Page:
KM: Three Sectors & Three Spectra
The last couple of weeks have seen meetings to discuss KM that were, separately, Public Sector, Private Sector and Academic focused. Past and current experience working with each sector has helped to remind me where they are both the same and different regarding KM. I long ago gave up any sense that any were better or worse than the others, they are simply different with complementary roles – and of course organisations within the same sector can also vary hugely.
These meetings threw up conversations around three spectrums / spectra (I gather both plural forms are valid!) that are relevant to implementing KM, including the culture change around it.
1/. Investment v Cost
Some see KM as a cost, others as an investment – part of the challenge for KM is helping to move the conversation from the former to the latter. This sounds trite, but repeated conversations over the years have shown how near the surface this issue is.
KM that is tactical-focused tends to be more at risk in this area and is often an early casualty when costs come under scrutiny – no matter how often people say things like, “we should be doing more of this, not less, when times are hard”. Tactical KM tends to keep elements of the system separate, with team learning processes, Individual Knowledge Transfer (IKT) and Communities run as separate things / initiatives.
Strategic KM that joins tactical elements up into owned & maintained KM Strategies and Plans that align under Business Unit needs & objectives (eg the organisation as a whole or its major projects & functions) tend to be much more resilient. They are seen as an investment for the organisation, both now and into the future – and are seen as adding value in both the good times and the bad. Crucially, the stories and evidence for the value come from business people as well as / more than from KM.
KM needs to encourage the organisation to pilot both tactical and strategic approaches to KM, and to make sure that the significance & value of managing the organisational knowledge as a strategic asset is both understood and applied.
2/. Long Stayers v Rapid Changers
Some staff remain in one organisation for many years while others change regularly not just within a sector but between them. Again neither is better than the other, and again both are needed.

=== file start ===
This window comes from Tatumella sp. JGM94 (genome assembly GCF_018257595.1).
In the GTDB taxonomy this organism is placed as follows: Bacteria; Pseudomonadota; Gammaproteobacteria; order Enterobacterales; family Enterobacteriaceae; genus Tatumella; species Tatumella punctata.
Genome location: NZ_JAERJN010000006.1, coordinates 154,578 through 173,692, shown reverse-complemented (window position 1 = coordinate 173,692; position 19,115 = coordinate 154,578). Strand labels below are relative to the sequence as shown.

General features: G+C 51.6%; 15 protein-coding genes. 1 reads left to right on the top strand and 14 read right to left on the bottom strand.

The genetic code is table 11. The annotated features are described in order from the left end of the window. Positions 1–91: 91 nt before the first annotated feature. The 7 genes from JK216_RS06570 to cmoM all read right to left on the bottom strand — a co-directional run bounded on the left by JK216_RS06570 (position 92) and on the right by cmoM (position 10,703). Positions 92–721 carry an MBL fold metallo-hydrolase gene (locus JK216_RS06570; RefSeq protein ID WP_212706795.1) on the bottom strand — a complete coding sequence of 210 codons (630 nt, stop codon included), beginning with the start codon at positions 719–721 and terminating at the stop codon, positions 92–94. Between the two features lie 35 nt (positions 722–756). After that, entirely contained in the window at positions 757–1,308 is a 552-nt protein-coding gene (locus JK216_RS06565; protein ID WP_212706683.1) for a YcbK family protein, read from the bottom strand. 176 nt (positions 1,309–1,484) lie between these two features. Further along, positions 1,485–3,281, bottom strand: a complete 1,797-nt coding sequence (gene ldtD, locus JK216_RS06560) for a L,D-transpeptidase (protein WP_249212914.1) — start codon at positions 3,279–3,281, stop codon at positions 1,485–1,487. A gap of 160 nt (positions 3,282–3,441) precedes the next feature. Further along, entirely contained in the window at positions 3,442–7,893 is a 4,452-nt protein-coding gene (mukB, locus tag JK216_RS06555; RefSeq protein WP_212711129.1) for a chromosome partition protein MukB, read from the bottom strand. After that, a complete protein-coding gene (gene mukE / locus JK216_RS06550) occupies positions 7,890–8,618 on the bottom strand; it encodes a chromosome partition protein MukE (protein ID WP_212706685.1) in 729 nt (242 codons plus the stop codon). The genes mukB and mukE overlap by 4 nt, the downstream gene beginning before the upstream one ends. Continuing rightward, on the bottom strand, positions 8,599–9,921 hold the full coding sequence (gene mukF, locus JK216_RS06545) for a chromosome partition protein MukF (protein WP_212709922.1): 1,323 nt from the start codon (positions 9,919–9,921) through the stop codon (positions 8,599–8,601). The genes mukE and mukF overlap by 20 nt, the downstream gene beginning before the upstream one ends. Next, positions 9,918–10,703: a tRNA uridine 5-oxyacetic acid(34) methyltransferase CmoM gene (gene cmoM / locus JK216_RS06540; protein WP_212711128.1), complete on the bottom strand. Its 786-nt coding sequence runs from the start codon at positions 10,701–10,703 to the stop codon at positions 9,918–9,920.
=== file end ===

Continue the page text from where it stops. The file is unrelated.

Overall I have seen long stayers have obviously deeper knowledge of their organisation both technically and politically. This is balanced with a greater reluctance to change, more risk aversion and less willingness to see that innovations from different sectors may be of value. A common phrase is “our business is different from all the others you may have seen”.
The rapid changers tend to see transferable patterns, links and opportunities between different organisations and even sectors, but can underestimate how hard it is to make them happen in a local way. A common phrase is “Everywhere I go, I see similar issues and challenges.”
A KM Strategy needs to tap leaders of both types and both build on what is already in the organisation and not be afraid to challenge the status quo. I have seen organisations that are, on balance, relatively open to change and those that resist it more – the latter tend to get left behind (even if they think they are leaders) while the former need to make sure they bring change in a managed way.
3/. Perfectionism v Pragmatism
I come from a mildly academic background - instinctively I want things to be perfect or near to it and the academic foundations to any topic are of interest in my understanding of it. Doing a relatively “normal” (very technical) job in the past this outlook was fine – any pragmatism was forced in obvious ways that everyone could see (eg bad weather in the North Sea when moving oil rigs around).
The moment I changed to KM implementation I had to re-think this a bit. For example long philosophical discussions on how Knowledge differed from Information (and Wisdom & Data) I saw one team dive into (including quoting Plato), while of conceptual & philosophical interest, soon irritate the business who want a practical approach to learning and a good corporate memory. Quotes from Plato are not that helpful when people are seeking help looking after refugees or managing drilling operations. Perfection is the enemy of progress!
Conversely, the business can take over simplistic short-cuts that are more about a tick-box outlook and don’t meet minimum KM standards - the challenge is to influence them to take a more holistic, strategic and longer-term view. Being busy, and being seen to be busy, is an aspect of western culture that sometimes causes problems – sometimes you have to go slower to go faster in the long run, including taking quality time out to properly reflect and learn as teams – and make sure the lessons identified are acted upon. This is definitely worth doing!
Any KM implementation strategy needs to find its place on this spectrum from piloting what works and consciously feeding it back into the approach taken. I have seen KM become legitimately both simpler and more complex in different organisations as a result, the point is the organisation buys into it as it helped to create the KM system that works for them.